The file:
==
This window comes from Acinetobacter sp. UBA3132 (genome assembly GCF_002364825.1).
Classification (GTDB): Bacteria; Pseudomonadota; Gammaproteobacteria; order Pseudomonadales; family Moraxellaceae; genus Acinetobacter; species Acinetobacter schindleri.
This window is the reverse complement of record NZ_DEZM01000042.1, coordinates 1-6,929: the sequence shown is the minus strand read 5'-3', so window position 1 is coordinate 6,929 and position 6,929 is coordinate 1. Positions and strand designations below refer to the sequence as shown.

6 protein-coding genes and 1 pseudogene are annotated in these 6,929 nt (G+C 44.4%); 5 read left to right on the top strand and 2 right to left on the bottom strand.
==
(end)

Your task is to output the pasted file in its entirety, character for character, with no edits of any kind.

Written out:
This window comes from Acinetobacter sp. UBA3132 (genome assembly GCF_002364825.1).
Classification (GTDB): Bacteria; Pseudomonadota; Gammaproteobacteria; order Pseudomonadales; family Moraxellaceae; genus Acinetobacter; species Acinetobacter schindleri.
This window is the reverse complement of record NZ_DEZM01000042.1, coordinates 1-6,929: the sequence shown is the minus strand read 5'-3', so window position 1 is coordinate 6,929 and position 6,929 is coordinate 1. Positions and strand designations below refer to the sequence as shown.

6 protein-coding genes and 1 pseudogene are annotated in these 6,929 nt (G+C 44.4%); 5 read left to right on the top strand and 2 right to left on the bottom strand.